Pet Shop Boys: Very/Relentless

April 18, 2011

Roll: 2 – 10 – 20
Very/Relentless by Pet Shop Boys

Before the industry figured out that you can sell more units if you put out the “special bonus disc edition” of an album after the standard edition—forcing fans to buy both if they want to have the album right away and the bonus disc, which of course we all do—Pet Shop Boys released the initial run of their opulent 1993 album, Very, with an extra disc, Relentless.

It also featured some of the most innovative CD packaging, in both editions, yet designed. In 1993 people only just starting to think outside the jewel case box and Very/Relentless shattered that with its three-pocket, bubblewrap-esque sleeve. The subsequent single-disc edition of Very is, of course, the iconic orange “LEGO brick” design seen in abundance (5-million copies sold) at used CD shops worldwide.

Containing the hits “Can You Forgive Her”, “I Wouldn’t Normally Do This Kind of Thing”, “Yesterday, When I was Mad” and their cover of “Go West”, Very is very much essential listening for even the most casual Pethead, but is Relentless, very?

The answer is “no.” Though Very itself is very dense and, frankly, relentless, Relentless isn’t very relentless at all.

At least not for an album titled Relentless. The concept behind the second disc is it’s hardcore dance floor music as opposed to the pop songs on the first disc, which is very Pet Shop Boys (see what they did there?).

The problem is Relentless relents. Though still one of the most abstract and flowing things the Boys have done, none of the tracks explode into pumelling hi-NRG beats but sort of float around the edges of hard-house and trance without really committing themselves.

Which is really only a problem with the title (more suitable to an album like Underworld‘s Second Toughest of The Infants) and not the music itself. The set would have been much better ironically titled Disco—the package then being titled Disco/Very, a pun they used for the tour, I believeonly they’d already used Disco as a title for their 12″ singles compilation. But, ever the urbane ironists, perhaps Pet Shop Boys meant Relentless to be ironic all along.

Continuing with the theme of irony, I don’t listen to Very very often because it is, as mentioned above, a tad relentless in its production. Elaborate orchestral arangements, thick beats, insanely hooky melodies, mens choirs and an underpinning of claustrophobic paranoia, all add-up to a relentlessly dense listening experience.

The Boys always have a punchy, high-impact/high-drama track or two on each album (“It’s a Sin”, “Always On My Mind”, “Love, etc”) but Very feels like every track is smacking you in the face with orchestra stabs and compressed kick drums. That’s not a bad thing by any stretch, but it can be a little intimidating when reaching for some light synth-pop to accompany your day.

Actually, to be perfectly honest, the album isn’t nearly as relentless as my subconscious is convinced it is. It’s really as introspective as any of their other albums, almost bilingual in the way it’s balanced between up- and down-tempo numbers. And the fact almost any of the tracks could have been a top-ten single release makes it an album which aims to please. Yes, it’s an album very much designed with nightlife in mind, but like most of their discography, its fundamental strength isn’t in its ability to party but in its concrete study of human psychology and behaviour. Setting Very‘s own virtues aside, the alternative packaging (pop-art in itself) for Very/Relentless is an essential artifact for any Pethead.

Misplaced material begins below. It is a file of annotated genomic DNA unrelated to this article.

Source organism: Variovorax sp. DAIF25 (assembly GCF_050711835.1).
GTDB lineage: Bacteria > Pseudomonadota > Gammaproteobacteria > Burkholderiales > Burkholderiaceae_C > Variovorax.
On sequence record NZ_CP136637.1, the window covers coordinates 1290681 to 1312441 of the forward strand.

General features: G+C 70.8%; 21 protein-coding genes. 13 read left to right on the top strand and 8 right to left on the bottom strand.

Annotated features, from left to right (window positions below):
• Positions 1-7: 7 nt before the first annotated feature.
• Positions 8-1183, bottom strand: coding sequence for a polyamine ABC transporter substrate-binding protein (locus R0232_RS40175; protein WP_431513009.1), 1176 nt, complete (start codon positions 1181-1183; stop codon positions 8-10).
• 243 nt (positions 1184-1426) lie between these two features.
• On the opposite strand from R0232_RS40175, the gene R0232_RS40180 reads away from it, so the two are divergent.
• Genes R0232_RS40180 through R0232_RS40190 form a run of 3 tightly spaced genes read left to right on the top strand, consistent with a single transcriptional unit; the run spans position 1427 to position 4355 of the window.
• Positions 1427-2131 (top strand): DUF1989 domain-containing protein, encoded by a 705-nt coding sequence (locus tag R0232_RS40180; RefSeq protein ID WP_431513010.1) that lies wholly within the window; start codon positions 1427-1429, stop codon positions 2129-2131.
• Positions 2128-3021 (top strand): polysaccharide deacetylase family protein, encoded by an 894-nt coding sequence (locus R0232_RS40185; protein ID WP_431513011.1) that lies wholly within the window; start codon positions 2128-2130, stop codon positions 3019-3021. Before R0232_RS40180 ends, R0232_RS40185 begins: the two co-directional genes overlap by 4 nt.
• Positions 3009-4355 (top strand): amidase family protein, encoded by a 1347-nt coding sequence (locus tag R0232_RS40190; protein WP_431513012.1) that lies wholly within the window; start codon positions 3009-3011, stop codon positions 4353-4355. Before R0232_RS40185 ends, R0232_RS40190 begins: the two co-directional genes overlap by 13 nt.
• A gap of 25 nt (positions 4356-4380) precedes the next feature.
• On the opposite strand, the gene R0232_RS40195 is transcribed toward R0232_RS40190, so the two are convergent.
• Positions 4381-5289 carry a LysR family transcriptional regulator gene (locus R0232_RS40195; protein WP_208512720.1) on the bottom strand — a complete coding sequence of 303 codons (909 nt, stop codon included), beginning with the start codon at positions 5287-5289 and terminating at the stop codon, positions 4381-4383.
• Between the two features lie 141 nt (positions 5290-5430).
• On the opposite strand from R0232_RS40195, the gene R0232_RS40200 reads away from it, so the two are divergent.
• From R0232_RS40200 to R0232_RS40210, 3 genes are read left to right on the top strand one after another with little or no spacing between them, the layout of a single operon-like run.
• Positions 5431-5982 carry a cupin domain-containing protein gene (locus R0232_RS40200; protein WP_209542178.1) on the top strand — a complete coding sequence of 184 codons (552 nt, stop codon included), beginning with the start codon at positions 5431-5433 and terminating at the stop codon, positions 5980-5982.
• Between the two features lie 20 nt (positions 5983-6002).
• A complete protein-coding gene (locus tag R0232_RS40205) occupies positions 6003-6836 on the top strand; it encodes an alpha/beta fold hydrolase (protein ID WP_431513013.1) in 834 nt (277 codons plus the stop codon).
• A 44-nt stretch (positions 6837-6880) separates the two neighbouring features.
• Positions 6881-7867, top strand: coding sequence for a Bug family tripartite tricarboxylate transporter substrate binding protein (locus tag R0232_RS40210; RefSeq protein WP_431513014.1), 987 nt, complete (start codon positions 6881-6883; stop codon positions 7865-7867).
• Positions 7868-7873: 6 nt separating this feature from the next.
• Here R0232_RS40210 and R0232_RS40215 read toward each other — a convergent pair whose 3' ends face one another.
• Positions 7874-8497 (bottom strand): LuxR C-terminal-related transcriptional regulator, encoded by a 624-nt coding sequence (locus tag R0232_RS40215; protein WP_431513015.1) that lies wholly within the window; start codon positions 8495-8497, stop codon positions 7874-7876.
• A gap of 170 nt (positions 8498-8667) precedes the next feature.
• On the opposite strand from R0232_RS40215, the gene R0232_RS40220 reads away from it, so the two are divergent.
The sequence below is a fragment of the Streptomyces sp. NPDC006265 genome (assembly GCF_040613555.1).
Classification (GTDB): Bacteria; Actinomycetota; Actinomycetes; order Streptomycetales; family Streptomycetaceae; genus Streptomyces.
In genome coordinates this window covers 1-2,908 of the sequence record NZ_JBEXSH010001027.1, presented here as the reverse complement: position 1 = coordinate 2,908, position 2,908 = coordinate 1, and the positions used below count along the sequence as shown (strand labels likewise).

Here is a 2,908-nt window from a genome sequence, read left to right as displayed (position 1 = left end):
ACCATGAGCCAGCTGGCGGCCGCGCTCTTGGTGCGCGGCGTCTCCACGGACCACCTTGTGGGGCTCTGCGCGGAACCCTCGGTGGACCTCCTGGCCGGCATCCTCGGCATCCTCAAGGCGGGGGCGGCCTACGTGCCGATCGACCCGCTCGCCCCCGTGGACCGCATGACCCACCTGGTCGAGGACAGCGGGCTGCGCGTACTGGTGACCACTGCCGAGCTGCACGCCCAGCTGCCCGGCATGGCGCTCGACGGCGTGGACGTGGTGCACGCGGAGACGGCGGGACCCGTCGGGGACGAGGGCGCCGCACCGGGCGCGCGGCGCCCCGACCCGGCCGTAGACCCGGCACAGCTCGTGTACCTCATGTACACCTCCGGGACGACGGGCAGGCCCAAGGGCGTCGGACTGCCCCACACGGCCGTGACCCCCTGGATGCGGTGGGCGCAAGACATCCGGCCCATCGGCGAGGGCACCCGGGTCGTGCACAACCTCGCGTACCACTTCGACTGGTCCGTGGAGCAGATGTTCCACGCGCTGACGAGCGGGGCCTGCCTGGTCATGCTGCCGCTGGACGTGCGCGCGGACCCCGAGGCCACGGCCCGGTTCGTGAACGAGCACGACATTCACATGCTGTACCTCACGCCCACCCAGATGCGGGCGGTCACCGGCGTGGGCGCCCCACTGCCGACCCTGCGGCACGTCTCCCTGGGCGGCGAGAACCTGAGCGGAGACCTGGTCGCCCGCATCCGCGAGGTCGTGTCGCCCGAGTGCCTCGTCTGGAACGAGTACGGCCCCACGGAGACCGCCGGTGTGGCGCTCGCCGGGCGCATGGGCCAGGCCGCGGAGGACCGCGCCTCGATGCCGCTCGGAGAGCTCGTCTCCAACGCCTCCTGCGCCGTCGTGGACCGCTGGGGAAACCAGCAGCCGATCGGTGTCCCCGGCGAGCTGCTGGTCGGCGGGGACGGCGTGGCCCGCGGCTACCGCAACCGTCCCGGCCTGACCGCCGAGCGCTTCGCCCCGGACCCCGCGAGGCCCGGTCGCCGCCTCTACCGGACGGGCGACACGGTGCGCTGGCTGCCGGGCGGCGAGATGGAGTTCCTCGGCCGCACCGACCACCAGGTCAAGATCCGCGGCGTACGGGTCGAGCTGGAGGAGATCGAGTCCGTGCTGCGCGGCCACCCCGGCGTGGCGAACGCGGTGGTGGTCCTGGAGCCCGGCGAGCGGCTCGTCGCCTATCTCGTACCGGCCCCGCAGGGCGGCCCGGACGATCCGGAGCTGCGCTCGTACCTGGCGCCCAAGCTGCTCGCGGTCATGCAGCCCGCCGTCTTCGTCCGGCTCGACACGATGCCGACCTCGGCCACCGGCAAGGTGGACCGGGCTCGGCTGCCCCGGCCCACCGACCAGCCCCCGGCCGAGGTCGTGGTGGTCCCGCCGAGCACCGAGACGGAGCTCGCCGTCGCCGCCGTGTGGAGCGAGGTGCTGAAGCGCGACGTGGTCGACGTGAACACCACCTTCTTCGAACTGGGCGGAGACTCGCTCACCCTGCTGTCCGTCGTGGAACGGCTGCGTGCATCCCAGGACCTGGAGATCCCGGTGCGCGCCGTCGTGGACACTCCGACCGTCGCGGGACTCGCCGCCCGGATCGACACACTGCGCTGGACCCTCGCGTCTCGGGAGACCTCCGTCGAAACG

1. I’m a PSB fan of long-standing and I bought Very Relentless on the day of release, having pre-ordered months in advance (it was actually quite a rare item at the time) and got one of the few copies in store, the rest having been kept for themselves by the HMV staff!

    Although I agree with a lot of your points, I actually think that Relentless contains one of the best PSB songs of all time: One Thing Leads To Another.

    A story told backwards, (if you haven’t already, listen to the lyrics from the end to the beginning…) and musically very unlike them at that particular time. Even now, with Very not being one of my most listened to PSB records, that track is still, to my mind, one of the best they’ve ever made.

    • You’re right, it is a great track. I hadn’t read the lyrics in reverse before and yes, they do work. Clever boys.

      As one Pethead to anther, what do you think of The Most Incredible Thing?

  2. Ah… I have not heard this yet. I thought the Battleship Potemkin soundtrack was really, really good but I’m not a ballet fan. CFS (Completist Fan Syndrome) will inevitably force me to buy the CD just because it’s PSB – but I’m one of the people that thought Yes was a bit average (apart from the near perfect The Way It Used To Be) and would like them to stop fannying around with quirky side projects and actually produce another album that is as wonderful as Actually or Behaviour.

    All their work has high and low points but I’ve felt they’ve been gliding along on neutral for a few years.

    • Between Yes and Fundamental (including b-sides) I think there was perhaps that album you’re (and I’m) looking for. I really liked “Blue On Blue” and “Party Song”. Maybe “Miracles” would have had to be included as well, though that’s stretching back nearly a decade now. “I’m With Stupid” was painfully… stupid.

      Bilingual is the standard I judge PSB albums, personally.

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